15 Tips to Prepare & Pass the CISA Examination | ApnaCourse
CISA® (Certified Information Systems Auditor) is a globally recognized certification for IS Audit, Control and Assurance. The certification is issued by ISACA formerly called Information Systems Audit and Control Association but used only as an acronym now due the wider scope of domains and certifications it currently covers. ISACA issues the CISA, CISM, CRISC, CGEIT and the CSX Certifications. The CSX is the latest addition that covers the Cyber Security domain.
CISA is the oldest of the ISACA Certifications, dating back to early 1978. Over 1.25 lakh people have earned the CISA designation since inception (as per ISACA website). It’s valued across industries and even mandated for select job profiles. It’s amongst the highest paying IT Certifications as per a report conducted by Global Knowledge.
To become a CISA Certified professional, there are 3 key steps.
- Pass the CISA exam
- Have relevant work experience of 5 yrs. (there are certain exemptions to this. For details, visit ISACA).
- Abide by the code of Ethics and Professional Standards set forth by ISACA. This blog post will cover the first of the 3 portions, namely the passing of the CISA exam.
From 2017, the CISA exam will be conducted via CBT (Computer Based Testing). For more info on this, visit the post titled Changes to the CISA Exam Structure from 2017
Tips to pass the CISA
Use the CRM (CISA Review Manual) judiciously. The latest is the CRM 26th Edition that is available on the ISACA Bookstore for purchase. It’s a must have. It’s considered the Bible for CISA and while it’s very verbose, it’s well laid out with detailed and well-constructed sentences with apt examples. However, the CRM is not the cornerstone, meaning you would not find questions in the CISA directly from the CRM. CISA is a professional certification and it relies more on application of knowledge rather than rote learning. Hence, the CRM is to be used judiciously in the sense that you don’t cram the various topics but you instead understand the usage or application. For example, BCP or Business Continuity Planning is to be understood from the point of how or when a BCP is initiated, who initiates the BCP, what are the components of the BCP and how it’s different from a DRP (Disaster Recovery Planning). If you instead were to skim around for who invented the BCP or which organizations use or don’t use the BCP, you are absolutely wasting your preparation time.
The CISA Review QAE Manual or the Questions, Answers and Explanations Manual is a must have. You could either pick the 11th edition or subscribe for a 12 month subscription to the QAE database. Both are exhaustive and give you loads of domain-wise practise tests with detailed explanations. They also have a full length Mock exam at the end. These are very good resources and a nice confidence booster for your preparation. However, do note that the CISA questions would not come directly from the QAE for obvious reasons. As a matter of fact, a majority of the CISA questions might look out of syllabus to you in the actual exam. The reason is, while the QAE focuses more on the direct questions, the CISA examination tests the candidates understanding of the concepts. Nonetheless, getting a 80-90% consistently on the QAE has helped many participants feel a tad better prepared and mentally strong while appearing for the CISA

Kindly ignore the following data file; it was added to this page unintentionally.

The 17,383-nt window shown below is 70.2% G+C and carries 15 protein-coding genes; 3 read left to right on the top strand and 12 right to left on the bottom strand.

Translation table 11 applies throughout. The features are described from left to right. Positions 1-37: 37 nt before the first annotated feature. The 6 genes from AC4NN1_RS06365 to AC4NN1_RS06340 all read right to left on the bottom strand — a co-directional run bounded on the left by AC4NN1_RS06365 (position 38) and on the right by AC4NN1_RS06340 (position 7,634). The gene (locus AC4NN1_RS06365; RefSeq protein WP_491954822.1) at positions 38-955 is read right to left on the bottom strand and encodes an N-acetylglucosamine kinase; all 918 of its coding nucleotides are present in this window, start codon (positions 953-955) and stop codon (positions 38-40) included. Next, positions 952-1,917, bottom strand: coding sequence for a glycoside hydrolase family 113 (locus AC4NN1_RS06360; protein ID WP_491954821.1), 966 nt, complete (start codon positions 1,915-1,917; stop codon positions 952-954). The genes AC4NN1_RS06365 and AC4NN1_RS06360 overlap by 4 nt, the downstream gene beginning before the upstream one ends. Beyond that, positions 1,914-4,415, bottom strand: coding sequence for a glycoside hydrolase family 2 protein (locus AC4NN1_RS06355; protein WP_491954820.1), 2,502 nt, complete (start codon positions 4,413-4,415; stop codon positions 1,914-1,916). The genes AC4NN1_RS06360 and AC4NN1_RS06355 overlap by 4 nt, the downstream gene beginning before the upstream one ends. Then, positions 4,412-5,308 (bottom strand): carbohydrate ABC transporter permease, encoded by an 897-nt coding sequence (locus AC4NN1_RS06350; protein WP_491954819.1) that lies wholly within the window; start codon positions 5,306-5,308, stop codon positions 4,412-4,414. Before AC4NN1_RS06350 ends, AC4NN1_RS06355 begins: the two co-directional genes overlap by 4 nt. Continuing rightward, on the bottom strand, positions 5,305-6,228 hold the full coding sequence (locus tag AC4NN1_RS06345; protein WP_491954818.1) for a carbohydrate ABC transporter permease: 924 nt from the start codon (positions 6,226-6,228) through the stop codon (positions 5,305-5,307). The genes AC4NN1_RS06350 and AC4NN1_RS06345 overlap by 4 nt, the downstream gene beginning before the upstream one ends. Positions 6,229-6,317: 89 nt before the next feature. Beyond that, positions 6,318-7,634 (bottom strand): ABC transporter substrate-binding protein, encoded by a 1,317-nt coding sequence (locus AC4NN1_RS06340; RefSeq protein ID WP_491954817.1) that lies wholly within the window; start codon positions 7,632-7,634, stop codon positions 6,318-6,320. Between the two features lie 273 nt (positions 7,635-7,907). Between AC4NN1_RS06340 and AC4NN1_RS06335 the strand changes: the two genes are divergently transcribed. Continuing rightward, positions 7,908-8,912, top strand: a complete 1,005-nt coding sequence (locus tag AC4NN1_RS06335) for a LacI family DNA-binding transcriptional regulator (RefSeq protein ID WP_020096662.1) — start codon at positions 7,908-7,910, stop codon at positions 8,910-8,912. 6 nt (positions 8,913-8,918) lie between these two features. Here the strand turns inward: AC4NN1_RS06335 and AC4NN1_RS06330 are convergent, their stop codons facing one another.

Online resources, videos or podcasts are another important source of preparation. Online course portals like ApnaCourse.com have self-paced / instructor led video classes for CISA that are aligned to the CRM. The benefit of doing such online courses is to get a better and clearer understanding of the concepts in the CRM. As noted earlier, the CRM is quite verbose and it’s highly likely that you could lose focus midway. Online video courses can help retain the attention span. It’s proven that visual aids give better attention and retention than textbooks. Thus, it’s highly recommended to enrol into a self-paced training program like the one found on ApnaCourse for CISA.
Plan, Plan and Plan: There is no better tool or easy guide for the CISA than a proper planning. The ideal preparation time is 4 months for those who have a background in Auditing or IT Security and about 6-8 months for those new to these areas (assuming you spend around 7-8 hours a week). Define your exam date well in advance and detail your study plan thoroughly. It’s good to prepare a Gant Chart of your study plan with week-wise milestones. Buy the relevant CRM, QAE and enrol into an online training or instructor led training beforehand. The plan should be till the date of the exam so ensure you have significant control on it including provisioning for any contingencies like unplanned vacations etc. that might hamper your study plan.
Avoid online free tests: A simple google search will throw open tons of online free tests for the CISA. Please avoid taking such tests. Most are outdated or have wrong solutions that will confuse the test taker. The CISA is more application based and hence it’s important to understand the concepts thoroughly rather than takes scores of tests. The references mentioned in the above points numbered 1-3 are sufficient for the preparation. If you have done the QAE completely, that should be enough.